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It is the desire of the Jordan Baptist Convention (JBC) to receive official recognition from Jordan’s monarchy. This
recognition is important to the small convention of 20 churches and 1,200 members – one of the biggest in the Middle
East – in order for it to operate with a level of freedom within the country.
It is hoped that the official opening and dedication of the Baptism Center in the Jordan Valley will hasten official
acceptance. It is also hoped that a significant delegation that attended the dedication from the Baptist World Alliance,
led by President David Coffey and General Secretary Neville Callam, will aid the process.
Key to the decision for the recognition of the JBC is Prince Ghazi Bin Mohammed, a cousin to Jordan’s King
Abdullah II bin Al Hussein. Prince Ghazi is chairperson of the Board of Trustees for the official Baptism Site of Jesus
Christ, and an advisor to the king. The prince played a leading role in the drafting of A Common Word, the Muslim letter
signed by 138 Muslim clerics, scholars, and intellectuals that was sent to 27 Christian world leaders in October 2007,
calling for dialogue between the two faiths in an attempt to forge world peace.
The dedication of the Baptism Center on March 20 on the banks of the Jordan River drew a crowd of more than 1,700,
roughly twice the number expected. More than 120 persons were baptized during the event, a number far exceeding
original expectations.
Yet, official recognition from the monarchy is not a given, and may not come easily. Any recognition from the
monarchy is influenced by the obligation to balance freedom and security. In cases where evangelicals are suspected of
aggressive proselytizing, there is likely to be hesitancy in affording recognition.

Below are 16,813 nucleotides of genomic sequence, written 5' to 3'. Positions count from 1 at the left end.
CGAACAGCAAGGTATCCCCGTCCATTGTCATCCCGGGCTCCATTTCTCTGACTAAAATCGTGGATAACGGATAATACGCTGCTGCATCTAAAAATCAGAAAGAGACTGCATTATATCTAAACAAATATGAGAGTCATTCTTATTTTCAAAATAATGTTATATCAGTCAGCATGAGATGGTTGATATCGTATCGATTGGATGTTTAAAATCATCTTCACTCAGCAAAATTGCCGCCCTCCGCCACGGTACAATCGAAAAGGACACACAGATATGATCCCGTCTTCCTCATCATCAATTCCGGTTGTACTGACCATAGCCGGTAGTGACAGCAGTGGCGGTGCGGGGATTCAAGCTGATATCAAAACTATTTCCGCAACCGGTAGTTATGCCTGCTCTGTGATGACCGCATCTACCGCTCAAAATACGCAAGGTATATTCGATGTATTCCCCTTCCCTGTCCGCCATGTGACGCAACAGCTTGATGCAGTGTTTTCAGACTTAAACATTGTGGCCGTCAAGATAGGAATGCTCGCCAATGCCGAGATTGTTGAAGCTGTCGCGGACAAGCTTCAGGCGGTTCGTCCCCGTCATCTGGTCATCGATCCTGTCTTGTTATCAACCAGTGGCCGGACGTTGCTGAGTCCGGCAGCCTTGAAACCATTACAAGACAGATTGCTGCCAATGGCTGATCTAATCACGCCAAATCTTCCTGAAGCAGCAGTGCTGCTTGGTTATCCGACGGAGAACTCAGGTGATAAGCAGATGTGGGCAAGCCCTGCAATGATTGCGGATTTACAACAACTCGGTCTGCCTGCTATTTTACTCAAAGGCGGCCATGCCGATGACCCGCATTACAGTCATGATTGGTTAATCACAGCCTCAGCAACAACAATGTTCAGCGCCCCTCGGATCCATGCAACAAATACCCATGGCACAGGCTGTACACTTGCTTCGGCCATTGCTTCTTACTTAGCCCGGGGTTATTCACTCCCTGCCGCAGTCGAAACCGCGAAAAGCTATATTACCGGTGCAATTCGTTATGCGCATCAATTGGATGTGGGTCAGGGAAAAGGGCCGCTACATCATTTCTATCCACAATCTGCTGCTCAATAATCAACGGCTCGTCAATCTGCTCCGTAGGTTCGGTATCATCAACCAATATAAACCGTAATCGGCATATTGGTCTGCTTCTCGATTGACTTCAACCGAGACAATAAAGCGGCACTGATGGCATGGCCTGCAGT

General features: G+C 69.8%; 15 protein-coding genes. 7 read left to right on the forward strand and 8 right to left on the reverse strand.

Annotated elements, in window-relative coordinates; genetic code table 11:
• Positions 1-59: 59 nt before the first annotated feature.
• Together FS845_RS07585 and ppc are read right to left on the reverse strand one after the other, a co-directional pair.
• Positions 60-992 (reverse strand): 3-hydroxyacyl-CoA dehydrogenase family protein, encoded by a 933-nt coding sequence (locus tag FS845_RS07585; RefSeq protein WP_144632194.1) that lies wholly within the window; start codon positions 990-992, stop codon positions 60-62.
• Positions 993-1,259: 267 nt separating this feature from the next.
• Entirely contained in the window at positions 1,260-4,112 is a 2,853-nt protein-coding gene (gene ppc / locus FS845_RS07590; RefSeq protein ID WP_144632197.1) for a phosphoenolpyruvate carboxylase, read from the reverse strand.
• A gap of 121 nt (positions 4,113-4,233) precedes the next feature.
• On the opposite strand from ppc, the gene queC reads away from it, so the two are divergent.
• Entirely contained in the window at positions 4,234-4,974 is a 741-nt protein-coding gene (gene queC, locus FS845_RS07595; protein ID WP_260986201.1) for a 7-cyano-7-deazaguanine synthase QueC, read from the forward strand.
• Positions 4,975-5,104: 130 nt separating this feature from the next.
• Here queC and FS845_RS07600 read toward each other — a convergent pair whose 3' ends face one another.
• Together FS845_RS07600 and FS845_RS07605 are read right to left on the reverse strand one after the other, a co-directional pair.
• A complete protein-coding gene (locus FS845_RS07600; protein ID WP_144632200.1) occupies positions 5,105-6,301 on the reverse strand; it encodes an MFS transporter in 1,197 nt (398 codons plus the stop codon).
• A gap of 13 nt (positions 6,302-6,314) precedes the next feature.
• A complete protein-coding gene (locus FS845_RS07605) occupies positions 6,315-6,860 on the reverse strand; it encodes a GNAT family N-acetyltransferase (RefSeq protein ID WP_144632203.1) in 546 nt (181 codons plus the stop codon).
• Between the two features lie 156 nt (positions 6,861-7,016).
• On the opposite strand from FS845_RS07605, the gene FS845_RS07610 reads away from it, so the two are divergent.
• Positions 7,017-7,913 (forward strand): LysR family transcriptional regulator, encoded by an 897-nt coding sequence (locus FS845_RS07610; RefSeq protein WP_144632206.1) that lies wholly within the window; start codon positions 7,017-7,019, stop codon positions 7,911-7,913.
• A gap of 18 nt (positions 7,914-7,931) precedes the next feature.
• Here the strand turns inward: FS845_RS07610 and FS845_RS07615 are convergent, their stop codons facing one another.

Thus far, government approval of Baptists and evangelicals rests partly on the cooperation and the agreement of the
Council of Churches, the group that represents most of the historical churches in Jordan, such as Catholic and Orthodox
The process to get government approval is going apace. Realization that peaceful coexistence is necessary among
all religious groups in the country, Christians and Muslims, is growing among Baptist leaders such as Nabeeh Abassi,
former president of JBC and chief organizer of the official opening and dedication of the Baptism Center.
Evangelicals, which include the Nazarenes, Pentecostals, and other groups, now want to be involved in civil society
and have developed six pledges to which 80 evangelical church leaders have signed on. A letter has been drafted and
sent to the Council of Churches as part of the process to gain recognition from the government.
Some evangelicals are making efforts to exercise greater sensitivity in how they conduct ministry within their
Muslim context. One such effort is in the use of language, such as avoiding the use of words such as “conversion,” which
can be problematic in most Muslim settings, or choosing to use the term “Follower of Christ” rather than Christian.
In the baptisms at the Baptism Center on March 20, great care was taken to ensure that none of the more than 120
persons baptized was from a Muslim family, but from a Christian background.
During the time that the BWA delegation was in Jordan, separate meetings were held with Prince Ghazi and with young
Islamic journalists and scholars. Baptist scholars such as Paul Fiddes, a professor at Oxford University in England and
chair of the BWA Commission on Doctrine

Photos: One of the more than 120 persons baptized during the opening of the Baptism Center;
Neville Callam speaking during a press conference a day before the opening and dedication ceremony of the Baptism
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